I considered the other pieces of advice I have gathered with regard to establishing a writing space and habit. Kathy Fish, flash fiction writer extraordinaire, stated in a class taken with her, that she finds museums to be good places to write. And that makes sense to me, museums with great pieces of art or scientific wonder are clearly stimulating. I found notes from a 2015 book reading I attended that featured authors: Kate Walbert, Alice Hoffman and Celeste Ng. Hoffman believed in writing daily and Walbert offered advice on how to do quick research, but it was Ng’s writing process that stood out to me. Ng noted that before she became a mother she had to have everything lined up in order to write: her water bottle, a snack, favorite pen, keyboard, a research book… but then motherhood descended and she was suddenly writing during nap time or pre-school or after bedtime... writing time became precious and could not be squandered with meaningless set up details.

Yes, I thought, maybe to break the spell of my writing inertia I needed both: a location change and a time constraint (a deadline). Maybe I needed a change of scenery and accountability. Maybe the lack of pressure was my problem. Accountability was one of the reasons I took the class with Hartnett - accountability makes me produce work. Now I just needed a location.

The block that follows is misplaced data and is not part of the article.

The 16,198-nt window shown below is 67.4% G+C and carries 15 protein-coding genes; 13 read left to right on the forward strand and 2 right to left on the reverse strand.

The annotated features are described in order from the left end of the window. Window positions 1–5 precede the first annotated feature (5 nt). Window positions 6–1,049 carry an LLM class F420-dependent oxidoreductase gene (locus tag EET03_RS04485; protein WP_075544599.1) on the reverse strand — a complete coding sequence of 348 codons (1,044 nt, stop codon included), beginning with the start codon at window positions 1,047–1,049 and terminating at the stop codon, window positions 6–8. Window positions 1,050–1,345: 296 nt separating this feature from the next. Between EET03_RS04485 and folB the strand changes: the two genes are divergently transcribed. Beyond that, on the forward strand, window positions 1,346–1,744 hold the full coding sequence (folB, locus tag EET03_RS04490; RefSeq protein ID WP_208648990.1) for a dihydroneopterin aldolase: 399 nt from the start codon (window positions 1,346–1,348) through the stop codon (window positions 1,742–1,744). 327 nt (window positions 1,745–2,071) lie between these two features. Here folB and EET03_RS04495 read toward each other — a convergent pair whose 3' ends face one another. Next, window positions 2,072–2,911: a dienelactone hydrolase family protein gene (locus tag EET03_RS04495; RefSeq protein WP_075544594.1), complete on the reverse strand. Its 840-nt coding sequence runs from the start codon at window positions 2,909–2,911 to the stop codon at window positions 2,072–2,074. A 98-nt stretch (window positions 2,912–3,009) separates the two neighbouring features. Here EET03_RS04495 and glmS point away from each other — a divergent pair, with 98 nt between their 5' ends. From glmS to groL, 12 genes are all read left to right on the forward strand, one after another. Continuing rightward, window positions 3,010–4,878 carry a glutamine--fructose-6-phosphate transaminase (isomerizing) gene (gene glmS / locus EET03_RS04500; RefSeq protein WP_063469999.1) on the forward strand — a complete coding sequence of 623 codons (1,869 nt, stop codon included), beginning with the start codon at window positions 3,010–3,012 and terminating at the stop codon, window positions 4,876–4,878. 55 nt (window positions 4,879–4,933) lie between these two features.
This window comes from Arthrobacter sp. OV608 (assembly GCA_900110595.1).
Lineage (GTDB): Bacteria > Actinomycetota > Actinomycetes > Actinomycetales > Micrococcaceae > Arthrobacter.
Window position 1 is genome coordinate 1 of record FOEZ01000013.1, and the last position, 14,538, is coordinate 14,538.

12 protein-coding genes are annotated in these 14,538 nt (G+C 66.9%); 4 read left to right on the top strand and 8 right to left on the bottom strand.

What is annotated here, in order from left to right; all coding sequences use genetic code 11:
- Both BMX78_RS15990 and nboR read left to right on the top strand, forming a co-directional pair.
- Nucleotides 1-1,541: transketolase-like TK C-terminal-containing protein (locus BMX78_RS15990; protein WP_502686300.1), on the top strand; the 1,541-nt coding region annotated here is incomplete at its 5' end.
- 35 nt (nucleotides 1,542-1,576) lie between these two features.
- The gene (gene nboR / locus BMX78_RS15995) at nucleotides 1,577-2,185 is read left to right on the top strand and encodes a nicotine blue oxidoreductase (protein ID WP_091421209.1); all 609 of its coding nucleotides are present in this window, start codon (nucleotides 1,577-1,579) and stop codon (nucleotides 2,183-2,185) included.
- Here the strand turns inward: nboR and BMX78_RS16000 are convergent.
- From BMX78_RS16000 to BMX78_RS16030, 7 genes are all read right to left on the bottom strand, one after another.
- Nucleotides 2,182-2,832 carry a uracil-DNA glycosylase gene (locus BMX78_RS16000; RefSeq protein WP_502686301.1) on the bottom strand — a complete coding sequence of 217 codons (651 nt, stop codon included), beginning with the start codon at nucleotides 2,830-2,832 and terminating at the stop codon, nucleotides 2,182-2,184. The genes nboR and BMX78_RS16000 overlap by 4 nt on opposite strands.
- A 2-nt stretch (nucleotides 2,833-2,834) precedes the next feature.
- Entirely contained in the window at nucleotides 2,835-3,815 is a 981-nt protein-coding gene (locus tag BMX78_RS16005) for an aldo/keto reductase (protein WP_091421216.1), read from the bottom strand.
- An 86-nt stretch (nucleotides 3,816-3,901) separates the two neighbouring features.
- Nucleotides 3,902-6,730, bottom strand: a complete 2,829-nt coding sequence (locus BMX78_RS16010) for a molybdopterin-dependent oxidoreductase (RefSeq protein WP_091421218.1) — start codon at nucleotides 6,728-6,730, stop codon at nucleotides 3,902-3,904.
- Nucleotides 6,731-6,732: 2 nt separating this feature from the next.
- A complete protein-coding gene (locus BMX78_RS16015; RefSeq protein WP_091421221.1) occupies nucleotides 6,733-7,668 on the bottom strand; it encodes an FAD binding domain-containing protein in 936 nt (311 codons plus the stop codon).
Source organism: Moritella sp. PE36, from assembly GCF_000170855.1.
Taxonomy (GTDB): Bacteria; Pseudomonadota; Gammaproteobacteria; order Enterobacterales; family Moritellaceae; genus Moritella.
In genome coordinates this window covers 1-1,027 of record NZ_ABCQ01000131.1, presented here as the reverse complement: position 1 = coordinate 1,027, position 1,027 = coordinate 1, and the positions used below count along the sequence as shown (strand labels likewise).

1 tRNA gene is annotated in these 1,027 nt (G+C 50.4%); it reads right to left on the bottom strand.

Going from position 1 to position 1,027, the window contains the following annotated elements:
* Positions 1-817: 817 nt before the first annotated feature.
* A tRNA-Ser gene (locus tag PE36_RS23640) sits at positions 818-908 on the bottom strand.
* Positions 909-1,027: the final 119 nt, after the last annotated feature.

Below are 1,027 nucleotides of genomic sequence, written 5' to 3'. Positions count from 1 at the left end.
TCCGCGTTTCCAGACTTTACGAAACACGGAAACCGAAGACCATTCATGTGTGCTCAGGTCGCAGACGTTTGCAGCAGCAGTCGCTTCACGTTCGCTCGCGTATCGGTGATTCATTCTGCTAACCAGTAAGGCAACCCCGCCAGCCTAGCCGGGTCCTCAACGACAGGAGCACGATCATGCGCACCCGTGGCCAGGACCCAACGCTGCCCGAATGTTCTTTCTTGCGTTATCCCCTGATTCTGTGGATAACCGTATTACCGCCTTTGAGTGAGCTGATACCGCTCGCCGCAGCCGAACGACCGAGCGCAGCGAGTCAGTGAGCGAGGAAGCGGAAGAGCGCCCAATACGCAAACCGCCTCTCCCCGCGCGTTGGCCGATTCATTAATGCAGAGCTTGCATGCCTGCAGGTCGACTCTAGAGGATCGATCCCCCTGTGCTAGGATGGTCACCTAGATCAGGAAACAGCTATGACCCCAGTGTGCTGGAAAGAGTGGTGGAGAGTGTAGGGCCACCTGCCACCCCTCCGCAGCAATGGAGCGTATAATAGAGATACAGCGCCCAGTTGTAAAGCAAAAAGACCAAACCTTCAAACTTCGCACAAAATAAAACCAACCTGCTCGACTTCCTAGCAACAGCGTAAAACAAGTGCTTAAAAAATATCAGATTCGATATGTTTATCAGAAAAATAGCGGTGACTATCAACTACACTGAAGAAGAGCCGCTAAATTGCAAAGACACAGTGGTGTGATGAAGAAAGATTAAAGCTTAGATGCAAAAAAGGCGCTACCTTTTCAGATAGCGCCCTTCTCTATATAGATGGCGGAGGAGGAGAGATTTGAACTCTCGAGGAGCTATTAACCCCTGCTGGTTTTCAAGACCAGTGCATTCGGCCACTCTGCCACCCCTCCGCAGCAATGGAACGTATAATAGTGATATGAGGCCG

What I have found is: one of my favorite places to write is a hotel lobby. This is much easier to do if you are actually staying at the hotel - but still there are hotels here in Boston with coffee shops attached and if I position myself just so, I am in the hotel lobby albeit through a window or near the entrance. Some might argue a lobby and a coffee shop are the same, but I generate more words in a lobby.

I also returned to an old study haunt that proved its worth during my undergraduate years. In college, one of my favorite places to study was the laundry room in my dorm (white noise). So while I don’t need to venture out to do laundry nor do I have the multitude of laundry I used to have in my collegiate years or years as a new mother or the mother of teenagers, I have found a you tube channel by Ambiance World which offers 12 hours of washing machine noise. Ambiance World also offers crackling fire places, windstorms, snow storms etc… Plus there is added advantage to listening to one of these storms or other sound setting as it can help you describe your novel’s setting by providing a sound backdrop to your scene.